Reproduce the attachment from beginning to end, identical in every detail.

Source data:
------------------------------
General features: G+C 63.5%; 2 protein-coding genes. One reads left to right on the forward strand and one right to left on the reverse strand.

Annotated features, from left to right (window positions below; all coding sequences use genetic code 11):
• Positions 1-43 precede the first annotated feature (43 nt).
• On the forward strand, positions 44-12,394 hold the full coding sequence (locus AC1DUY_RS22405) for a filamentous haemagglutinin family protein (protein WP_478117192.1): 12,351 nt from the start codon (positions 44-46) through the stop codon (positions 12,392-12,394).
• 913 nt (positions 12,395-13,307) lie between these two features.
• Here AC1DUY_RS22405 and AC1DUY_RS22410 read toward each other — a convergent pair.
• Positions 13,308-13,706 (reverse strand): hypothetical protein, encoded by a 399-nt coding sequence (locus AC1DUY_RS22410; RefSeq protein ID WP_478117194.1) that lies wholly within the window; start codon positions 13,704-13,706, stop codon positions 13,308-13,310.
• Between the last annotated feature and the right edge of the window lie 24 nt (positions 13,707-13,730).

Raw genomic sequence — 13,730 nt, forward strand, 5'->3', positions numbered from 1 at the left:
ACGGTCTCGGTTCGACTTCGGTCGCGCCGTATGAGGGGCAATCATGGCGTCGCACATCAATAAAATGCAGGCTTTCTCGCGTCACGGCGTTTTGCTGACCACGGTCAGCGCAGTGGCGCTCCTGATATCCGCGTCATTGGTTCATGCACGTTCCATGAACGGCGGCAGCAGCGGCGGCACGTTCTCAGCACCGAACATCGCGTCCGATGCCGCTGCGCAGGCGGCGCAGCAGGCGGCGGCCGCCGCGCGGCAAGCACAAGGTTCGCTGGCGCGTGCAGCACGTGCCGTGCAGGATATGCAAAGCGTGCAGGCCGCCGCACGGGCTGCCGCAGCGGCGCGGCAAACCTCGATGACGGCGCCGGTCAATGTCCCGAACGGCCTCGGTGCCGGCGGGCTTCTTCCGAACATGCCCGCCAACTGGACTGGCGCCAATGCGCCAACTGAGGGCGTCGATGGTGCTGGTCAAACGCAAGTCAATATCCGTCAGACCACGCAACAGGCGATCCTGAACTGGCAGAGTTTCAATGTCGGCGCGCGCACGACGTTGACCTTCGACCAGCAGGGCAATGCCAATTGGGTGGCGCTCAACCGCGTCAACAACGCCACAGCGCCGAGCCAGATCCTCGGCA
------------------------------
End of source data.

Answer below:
General features: G+C 63.5%; 2 protein-coding genes. One reads left to right on the forward strand and one right to left on the reverse strand.

Annotated features, from left to right (window positions below; all coding sequences use genetic code 11):
• Positions 1-43 precede the first annotated feature (43 nt).
• On the forward strand, positions 44-12,394 hold the full coding sequence (locus AC1DUY_RS22405) for a filamentous haemagglutinin family protein (protein WP_478117192.1): 12,351 nt from the start codon (positions 44-46) through the stop codon (positions 12,392-12,394).
• 913 nt (positions 12,395-13,307) lie between these two features.
• Here AC1DUY_RS22405 and AC1DUY_RS22410 read toward each other — a convergent pair.
• Positions 13,308-13,706 (reverse strand): hypothetical protein, encoded by a 399-nt coding sequence (locus AC1DUY_RS22410; RefSeq protein ID WP_478117194.1) that lies wholly within the window; start codon positions 13,704-13,706, stop codon positions 13,308-13,310.
• Between the last annotated feature and the right edge of the window lie 24 nt (positions 13,707-13,730).

Raw genomic sequence — 13,730 nt, forward strand, 5'->3', positions numbered from 1 at the left:
ACGGTCTCGGTTCGACTTCGGTCGCGCCGTATGAGGGGCAATCATGGCGTCGCACATCAATAAAATGCAGGCTTTCTCGCGTCACGGCGTTTTGCTGACCACGGTCAGCGCAGTGGCGCTCCTGATATCCGCGTCATTGGTTCATGCACGTTCCATGAACGGCGGCAGCAGCGGCGGCACGTTCTCAGCACCGAACATCGCGTCCGATGCCGCTGCGCAGGCGGCGCAGCAGGCGGCGGCCGCCGCGCGGCAAGCACAAGGTTCGCTGGCGCGTGCAGCACGTGCCGTGCAGGATATGCAAAGCGTGCAGGCCGCCGCACGGGCTGCCGCAGCGGCGCGGCAAACCTCGATGACGGCGCCGGTCAATGTCCCGAACGGCCTCGGTGCCGGCGGGCTTCTTCCGAACATGCCCGCCAACTGGACTGGCGCCAATGCGCCAACTGAGGGCGTCGATGGTGCTGGTCAAACGCAAGTCAATATCCGTCAGACCACGCAACAGGCGATCCTGAACTGGCAGAGTTTCAATGTCGGCGCGCGCACGACGTTGACCTTCGACCAGCAGGGCAATGCCAATTGGGTGGCGCTCAACCGCGTCAACAACGCCACAGCGCCGAGCCAGATCCTCGGCA